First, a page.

Subject: I have found a CD that I think you would enjoy
Genres: Alternative Rock, Pop, Rock, Classic Rock
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Faith-A Hauntingly Beautiful Record
Joseph Mccabo | 04/16/2006
(5 out of 5 stars)
"Faith, As I see it, is the point where "goth" rock lost all of its Violence and Raw agression,(I.E Joy Division, Bauhaus, etc.) and became something of a more, well, lyrically stimulating and Musically haunting genre. The Cure had progressed from post-punk masters to Goth Rock visionaries, and the visions represented here, as mentioned in the title of the record, are of the abscence, or loss of faith. I've always interpreted the record as Robert Smith's search for something to believe in, A faith in something that can comfort him, but to no avail. Stunning in it's sheer simplicity Musically, but ability to be as dense as they would ever be (Disintegration, Wish, etc.). The opening track, "The Holy Hour" is one of disturbing qualities lyrically; "I live/ A vow of Silence/ As one by one the People Slip away", and lets you know that the direction of the record will be just as bleak and depressing as their follow up, "pornograughy." The second track, "Primary", is as poppy as the band would get on this record, and by the time it shifts into "other voices" all aspects of this Pop-oreintation are lost completely. Heavily Reverbarated more and more as the record progresses, "all Cats Are Gray" takes the desolation to a point where their is some sense of hope, but those thoughts are lost upon the opening of "Funeral Party". Now, Funeral party can be looked at from many different perspectives, but in my perspective, it is simply Loss. Loss of a family member, A Lover, anything like that. It is my favorite Cure song in it's Beauty, and in it's lush, lush sadness. The Cure wouldn't attain these values of Ache-ing sadness again until Disintegration. We then have "doubt", the fast-paced tale of Love gone wrong, and then the listener is dropped into the winter-laiden depression of "The Drowning Man." Another beautiful track, it contains disturbing imagery much like "one Hundred Years", and, although deceptively misleading, it had potential to reach even more disturbing heights than the work of pornograughy had. Finally, "faith" arises from the ashes of "The Drowning man", and by doing so, ends the album on the lowest note possible. Despite what many Cure Fans think, Particularly that "Pornograughy" is the bands best album, I Declare "Faith" not only my favorite, but their best, Not only Lyrically, But Musically as well. It may not have had Chart Topping material, and the Catchiness that "Kiss Me" and "Disintigration would have, but in it's doom-laiden Dispondency, it retains some of the most dark, gloomiest, and, (Yes) beautiful music ever captured on Recording.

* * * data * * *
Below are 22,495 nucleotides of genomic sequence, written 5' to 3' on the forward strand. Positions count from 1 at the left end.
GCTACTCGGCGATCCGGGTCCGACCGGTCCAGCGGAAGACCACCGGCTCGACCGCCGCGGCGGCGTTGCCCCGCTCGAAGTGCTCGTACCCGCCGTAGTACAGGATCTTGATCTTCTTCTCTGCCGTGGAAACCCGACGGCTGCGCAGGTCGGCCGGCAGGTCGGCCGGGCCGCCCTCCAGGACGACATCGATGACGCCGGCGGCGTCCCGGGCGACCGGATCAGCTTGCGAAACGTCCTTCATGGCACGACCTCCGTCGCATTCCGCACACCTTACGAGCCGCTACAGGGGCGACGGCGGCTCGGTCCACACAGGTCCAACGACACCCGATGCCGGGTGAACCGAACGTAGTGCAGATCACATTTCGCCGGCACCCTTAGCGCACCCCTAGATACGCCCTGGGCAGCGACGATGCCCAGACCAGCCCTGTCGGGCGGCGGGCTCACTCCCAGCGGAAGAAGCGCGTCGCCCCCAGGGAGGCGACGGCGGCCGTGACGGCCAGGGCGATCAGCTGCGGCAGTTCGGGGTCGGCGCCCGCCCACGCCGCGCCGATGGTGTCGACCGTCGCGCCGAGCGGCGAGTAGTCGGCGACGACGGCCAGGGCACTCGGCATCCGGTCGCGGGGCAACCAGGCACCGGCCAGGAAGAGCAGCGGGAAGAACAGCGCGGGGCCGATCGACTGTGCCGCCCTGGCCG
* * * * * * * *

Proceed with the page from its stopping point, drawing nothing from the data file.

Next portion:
Highly Recomended, but not for first time listeners of the Cure."